The Annual Investment Allowance or AIA is a type of tax incentive for UK businesses. Knowing how it works and how to use it effectively could save you a significant amount when it comes to your tax bill at the end of the financial year.
AIA works by granting UK businesses accelerated tax relief based on capital expenditure incurred throughout the financial year. Simply put, if a business spends a significant amount of money on assets, it can then use this expenditure to reduce the amount of taxable profit it is subject to at the end of the financial year.
As it stands, the AIA is at a temporary figure of £500,000 and was due on January 1st 2016 to return to £25,000. After the recent summer budget however, this figure will be changed to £200,000.
Whilst the rise from £25,000 to £200,000 figure is undoubtedly good news, it does mean that UK businesses will have to act fast in order to make the most of the temporary £500,000 AIA figure. Importantly however, where there is a change in the allowance during the financial year, the two periods before and after the change are re-calculated on a pro-rata basis. Assuming a year-end of 31st March 2016 (and no associated companies where the allowance must be shared), this means that until December 31st 2015, businesses will only have access to a £375,000 allowance and this will lessen to just £50,000 for the 3 months until 31st March 2016.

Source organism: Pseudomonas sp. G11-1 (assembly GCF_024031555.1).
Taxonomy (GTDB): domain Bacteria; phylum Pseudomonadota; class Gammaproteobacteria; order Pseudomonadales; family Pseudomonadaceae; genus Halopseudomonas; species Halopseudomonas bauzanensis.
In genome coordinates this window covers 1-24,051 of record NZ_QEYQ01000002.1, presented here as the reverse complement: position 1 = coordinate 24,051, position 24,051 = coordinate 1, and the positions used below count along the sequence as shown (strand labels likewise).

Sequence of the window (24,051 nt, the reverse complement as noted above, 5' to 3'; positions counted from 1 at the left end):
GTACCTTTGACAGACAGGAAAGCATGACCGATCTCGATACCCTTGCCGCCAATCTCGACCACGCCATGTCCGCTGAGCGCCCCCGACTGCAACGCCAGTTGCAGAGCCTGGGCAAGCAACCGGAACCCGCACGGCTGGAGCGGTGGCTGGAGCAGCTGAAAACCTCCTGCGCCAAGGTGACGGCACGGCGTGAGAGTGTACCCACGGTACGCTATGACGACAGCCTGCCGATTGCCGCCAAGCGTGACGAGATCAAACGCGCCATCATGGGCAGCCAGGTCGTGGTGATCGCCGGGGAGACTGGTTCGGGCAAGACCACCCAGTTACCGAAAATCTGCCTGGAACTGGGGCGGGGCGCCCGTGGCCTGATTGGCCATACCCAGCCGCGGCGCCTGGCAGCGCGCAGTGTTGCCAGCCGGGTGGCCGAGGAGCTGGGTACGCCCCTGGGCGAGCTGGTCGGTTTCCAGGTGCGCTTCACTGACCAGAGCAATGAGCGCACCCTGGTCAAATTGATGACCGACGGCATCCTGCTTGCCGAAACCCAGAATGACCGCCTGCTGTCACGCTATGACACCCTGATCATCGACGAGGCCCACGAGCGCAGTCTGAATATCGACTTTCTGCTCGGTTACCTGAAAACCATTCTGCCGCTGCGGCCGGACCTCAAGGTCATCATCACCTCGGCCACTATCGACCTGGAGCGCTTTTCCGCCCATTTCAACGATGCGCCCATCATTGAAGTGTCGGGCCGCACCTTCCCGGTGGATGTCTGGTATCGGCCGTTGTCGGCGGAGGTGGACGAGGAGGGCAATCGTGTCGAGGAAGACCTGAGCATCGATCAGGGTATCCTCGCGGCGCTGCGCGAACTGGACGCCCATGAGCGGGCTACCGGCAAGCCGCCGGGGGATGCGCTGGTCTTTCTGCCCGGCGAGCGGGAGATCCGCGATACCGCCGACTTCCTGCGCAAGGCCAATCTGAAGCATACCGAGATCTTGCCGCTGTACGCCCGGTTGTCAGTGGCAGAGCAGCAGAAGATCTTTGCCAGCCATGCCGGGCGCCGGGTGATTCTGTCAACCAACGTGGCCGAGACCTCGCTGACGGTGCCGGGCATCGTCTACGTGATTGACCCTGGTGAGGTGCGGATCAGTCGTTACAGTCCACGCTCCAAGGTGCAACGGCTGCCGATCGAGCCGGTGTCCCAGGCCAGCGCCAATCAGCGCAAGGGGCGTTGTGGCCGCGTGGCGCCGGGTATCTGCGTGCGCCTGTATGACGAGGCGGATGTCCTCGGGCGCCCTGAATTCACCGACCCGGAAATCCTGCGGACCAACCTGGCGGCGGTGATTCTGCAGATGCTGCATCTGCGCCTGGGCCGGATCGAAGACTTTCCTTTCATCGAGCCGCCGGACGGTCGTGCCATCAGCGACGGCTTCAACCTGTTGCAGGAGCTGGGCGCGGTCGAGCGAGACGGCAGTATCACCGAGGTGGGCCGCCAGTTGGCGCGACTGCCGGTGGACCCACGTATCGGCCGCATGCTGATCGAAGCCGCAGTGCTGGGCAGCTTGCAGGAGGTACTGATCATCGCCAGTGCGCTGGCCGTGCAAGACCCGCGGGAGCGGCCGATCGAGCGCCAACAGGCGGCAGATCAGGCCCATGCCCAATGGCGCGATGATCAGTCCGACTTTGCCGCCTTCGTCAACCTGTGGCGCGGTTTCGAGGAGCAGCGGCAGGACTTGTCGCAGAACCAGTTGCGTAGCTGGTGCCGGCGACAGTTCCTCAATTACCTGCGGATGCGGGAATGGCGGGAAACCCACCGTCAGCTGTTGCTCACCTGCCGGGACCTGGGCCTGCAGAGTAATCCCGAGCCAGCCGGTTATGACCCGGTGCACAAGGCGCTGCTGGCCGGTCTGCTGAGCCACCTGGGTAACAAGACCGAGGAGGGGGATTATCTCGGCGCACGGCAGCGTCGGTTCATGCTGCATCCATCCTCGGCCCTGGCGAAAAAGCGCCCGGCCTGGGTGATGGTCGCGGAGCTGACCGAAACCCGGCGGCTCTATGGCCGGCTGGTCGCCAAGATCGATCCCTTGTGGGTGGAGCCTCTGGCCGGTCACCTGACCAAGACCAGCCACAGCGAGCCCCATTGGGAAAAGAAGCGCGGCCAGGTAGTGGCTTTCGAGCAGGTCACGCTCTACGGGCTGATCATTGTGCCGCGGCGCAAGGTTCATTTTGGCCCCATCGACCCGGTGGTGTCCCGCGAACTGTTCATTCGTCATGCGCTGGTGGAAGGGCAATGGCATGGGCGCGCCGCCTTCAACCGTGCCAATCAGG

One of the most effective strategies when it comes to AIA is hire purchase. With hire purchase, a business can place a deposit on equipment and machinery and still claim the total AIA amount. Some equipment, therefore, might cost £200,000 but could be acquired through hire purchase with a mere 10% deposit. At the end of the year, the full £200,000 would be wiped off the taxable profit figure, regardless of how much had been paid off thus far.
For a breakdown of the 2015 Annual Investment Allowance, including more information on how it works and how to claim it effectively, download our guide below:
This information is relevant to business customers only. The information is for guidance purposes only and does not constitute or should not be regarded as financial or professional advice. We encourage you to take your own professional advice as eligibility for any tax relief is dependent on your own circumstances.